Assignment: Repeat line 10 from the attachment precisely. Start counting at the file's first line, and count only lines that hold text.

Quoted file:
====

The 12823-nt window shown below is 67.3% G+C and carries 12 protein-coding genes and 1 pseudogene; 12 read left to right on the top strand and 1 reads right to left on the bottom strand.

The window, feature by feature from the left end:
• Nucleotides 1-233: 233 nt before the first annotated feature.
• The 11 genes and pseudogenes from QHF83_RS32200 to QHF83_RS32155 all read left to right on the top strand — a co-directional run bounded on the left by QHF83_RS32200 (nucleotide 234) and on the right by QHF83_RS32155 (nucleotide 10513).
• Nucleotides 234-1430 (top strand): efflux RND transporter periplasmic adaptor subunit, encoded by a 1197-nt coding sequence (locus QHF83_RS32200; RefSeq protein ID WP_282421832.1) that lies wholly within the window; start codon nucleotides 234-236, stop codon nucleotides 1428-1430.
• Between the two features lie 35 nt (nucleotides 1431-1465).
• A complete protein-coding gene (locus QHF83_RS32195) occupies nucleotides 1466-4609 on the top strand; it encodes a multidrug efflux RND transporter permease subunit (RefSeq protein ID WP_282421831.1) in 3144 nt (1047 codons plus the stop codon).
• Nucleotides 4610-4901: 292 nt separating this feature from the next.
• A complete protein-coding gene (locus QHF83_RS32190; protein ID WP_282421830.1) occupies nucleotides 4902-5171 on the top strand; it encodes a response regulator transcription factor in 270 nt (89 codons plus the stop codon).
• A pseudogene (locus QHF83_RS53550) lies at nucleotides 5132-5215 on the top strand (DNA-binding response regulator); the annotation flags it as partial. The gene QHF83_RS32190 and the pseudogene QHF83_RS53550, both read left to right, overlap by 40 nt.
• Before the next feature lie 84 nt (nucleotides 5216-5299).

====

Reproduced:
• A pseudogene (locus QHF83_RS53550) lies at nucleotides 5132-5215 on the top strand (DNA-binding response regulator); the annotation flags it as partial. The gene QHF83_RS32190 and the pseudogene QHF83_RS53550, both read left to right, overlap by 40 nt.